The Man Without Content (Meridian: Crossing Aesthetics)
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With astonishing breadth and originality, the author probes the meaning, aesthetics, and historical consequences of that self-annulment. In essence, he argues that the birth of modern aesthetics is the result of a series of schisms—between artist and spectator, genius and taste, and form and matter, for example—that are manifestations of the deeper, self-negating yet self-perpetuating movement of irony.
Through this concept of self-annulment, the author offers an imaginative reinterpretation of the history of aesthetic theory from Kant to Heidegger, and he opens up original perspectives on such phenomena as the rise of the modern museum, the link between art and terror, the natural affinity between "good taste" and its perversion, and kitsch as the inevitable destiny of art in the modern era. The final chapter offers a dazzling interpretation of Dürer's Melancholia in the terms that the book has articulated as its own.
The Man Without Content will naturally interest those who already prize Agamben's work, but it will also make his name relevant to a whole new audience—those involved with art, art history, the history of aesthetics, and popular culture.
deer and elk antlers, animal hooves and skulls; on the opposite wall, in near proximity to each other, hang tortoise shells, snake skins, sawfish teeth, and leopard skins. From a certain height all the way down to the floor, the walls are covered with shelves overflowing with shells, octopus bones, mineral salts, metals, roots, and mythological statuettes. Only seemingly does chaos reign in the Wunderkammer, however: to the mind of the medieval scholar, it was a sort of microcosm that reproduced,
is the original principle (apxt) of something other than itself. By contrast, the will that is at the origin of praxis and reaches its limit in action, remains enclosed in its circle. It wants only itself through action; thus it is not pro-ductive, and brings only itself into presence. 2. "Poetic Art Is Nothing but a Willful, Active, and Productive Use of Our Organs" The Aristotelian interpretation of praxis as will traverses the history of Western thought from end to end. In the course of this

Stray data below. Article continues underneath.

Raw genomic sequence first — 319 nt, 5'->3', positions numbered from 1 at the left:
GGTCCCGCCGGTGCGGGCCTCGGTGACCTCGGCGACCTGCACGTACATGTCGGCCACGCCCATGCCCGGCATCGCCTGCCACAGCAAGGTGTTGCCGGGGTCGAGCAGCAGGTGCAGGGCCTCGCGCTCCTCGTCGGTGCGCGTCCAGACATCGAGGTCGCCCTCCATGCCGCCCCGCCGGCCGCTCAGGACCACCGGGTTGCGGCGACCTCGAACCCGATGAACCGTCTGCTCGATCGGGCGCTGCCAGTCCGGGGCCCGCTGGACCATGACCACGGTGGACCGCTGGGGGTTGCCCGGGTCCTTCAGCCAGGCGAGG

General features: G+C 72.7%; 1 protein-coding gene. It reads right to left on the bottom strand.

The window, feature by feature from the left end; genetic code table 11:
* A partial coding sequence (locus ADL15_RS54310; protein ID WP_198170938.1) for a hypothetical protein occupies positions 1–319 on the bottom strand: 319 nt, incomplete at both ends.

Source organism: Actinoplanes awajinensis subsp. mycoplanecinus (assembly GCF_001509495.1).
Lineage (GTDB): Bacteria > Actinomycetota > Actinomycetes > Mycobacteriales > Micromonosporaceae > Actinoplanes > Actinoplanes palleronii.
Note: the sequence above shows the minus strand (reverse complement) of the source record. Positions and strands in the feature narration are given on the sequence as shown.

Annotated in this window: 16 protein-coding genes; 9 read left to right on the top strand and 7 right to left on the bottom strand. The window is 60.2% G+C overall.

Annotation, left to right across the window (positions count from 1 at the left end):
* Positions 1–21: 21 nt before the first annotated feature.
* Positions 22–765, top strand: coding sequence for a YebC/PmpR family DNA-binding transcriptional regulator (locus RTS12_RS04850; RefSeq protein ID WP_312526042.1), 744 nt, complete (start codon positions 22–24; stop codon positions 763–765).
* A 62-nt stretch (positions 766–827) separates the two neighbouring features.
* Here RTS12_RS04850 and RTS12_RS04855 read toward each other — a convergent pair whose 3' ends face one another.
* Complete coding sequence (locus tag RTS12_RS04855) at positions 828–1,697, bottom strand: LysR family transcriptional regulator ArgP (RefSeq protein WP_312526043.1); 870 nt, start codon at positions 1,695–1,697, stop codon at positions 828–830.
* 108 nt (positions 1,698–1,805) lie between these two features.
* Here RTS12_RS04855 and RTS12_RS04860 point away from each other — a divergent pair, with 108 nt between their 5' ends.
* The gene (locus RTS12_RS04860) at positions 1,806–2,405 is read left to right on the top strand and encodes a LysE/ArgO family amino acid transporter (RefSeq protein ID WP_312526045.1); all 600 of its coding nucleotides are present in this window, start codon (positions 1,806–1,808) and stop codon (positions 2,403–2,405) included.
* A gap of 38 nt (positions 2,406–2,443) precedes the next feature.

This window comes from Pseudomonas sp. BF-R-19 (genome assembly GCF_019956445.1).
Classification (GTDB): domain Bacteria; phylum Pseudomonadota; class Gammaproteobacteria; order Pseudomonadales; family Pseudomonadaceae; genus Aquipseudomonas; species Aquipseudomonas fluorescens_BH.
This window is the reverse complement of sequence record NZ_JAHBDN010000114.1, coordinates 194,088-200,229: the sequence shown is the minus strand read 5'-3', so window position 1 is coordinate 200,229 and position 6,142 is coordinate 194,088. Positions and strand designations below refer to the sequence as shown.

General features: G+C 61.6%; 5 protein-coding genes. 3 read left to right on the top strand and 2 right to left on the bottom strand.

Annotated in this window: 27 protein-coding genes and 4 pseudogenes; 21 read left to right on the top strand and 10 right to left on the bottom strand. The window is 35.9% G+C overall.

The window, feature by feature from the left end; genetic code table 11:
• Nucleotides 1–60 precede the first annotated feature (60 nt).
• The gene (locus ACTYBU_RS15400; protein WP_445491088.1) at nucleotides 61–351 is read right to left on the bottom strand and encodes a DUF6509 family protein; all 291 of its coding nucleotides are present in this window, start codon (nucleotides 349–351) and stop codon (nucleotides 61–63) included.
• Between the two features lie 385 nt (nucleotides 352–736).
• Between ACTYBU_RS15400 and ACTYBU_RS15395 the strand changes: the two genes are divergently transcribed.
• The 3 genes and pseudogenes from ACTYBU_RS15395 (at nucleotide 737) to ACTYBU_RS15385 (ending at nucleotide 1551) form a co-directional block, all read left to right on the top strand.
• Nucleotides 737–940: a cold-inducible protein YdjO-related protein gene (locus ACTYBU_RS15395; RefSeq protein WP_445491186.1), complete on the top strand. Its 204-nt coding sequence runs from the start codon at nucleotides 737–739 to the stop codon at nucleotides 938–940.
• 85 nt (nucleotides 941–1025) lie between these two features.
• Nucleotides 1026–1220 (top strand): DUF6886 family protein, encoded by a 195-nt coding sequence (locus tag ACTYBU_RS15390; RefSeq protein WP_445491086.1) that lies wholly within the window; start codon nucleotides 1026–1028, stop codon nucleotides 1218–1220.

the work that he was thinking of writing, The Will to Power. The projected titles now read: "Redemption of Nihilism"; "Dionysus, Philosophy of the Eternal Recurrence"; "Dionysus Philosopher." But in the essence of art, which has traversed its nothingness from end to end, it is will that reigns. Art is the eternal self-generation of the will to power. As such, it detaches itself both from the activity of the artist and from the sensibility of the spectator to posit itself as the fundamental trait
something other than the mere thing itself is, allo agoreuei. The work makes public something other than itself; it manifests something other; it is an allegory. In the work of art something other is brought together with the thing that is made." 2. Degas, quoted in Paul Valery, Tel Quel in Oeuvres, ed. Jean Hytier, vol. 2 (Paris: Gallimard, 1960), p. 474. An analogous tendency toward what one could call the "dullness of the absolute" can also be found in Baudelaire's aspiration to create a
and more passive partner, for whom the work of art is merely an occasion to practice his good taste. Our modern aesthetic education has accustomed us to finding this attitude normal and to resenting any intrusion into the artist's work as an unwarranted violation of his freedom. Certainly no modern Maecenas would dare meddle with the planning and execution of a commissioned work of art as much as the Cardinal Giulio de' Medici (later to become Pope Clement VII) meddled with those of the Sacrestia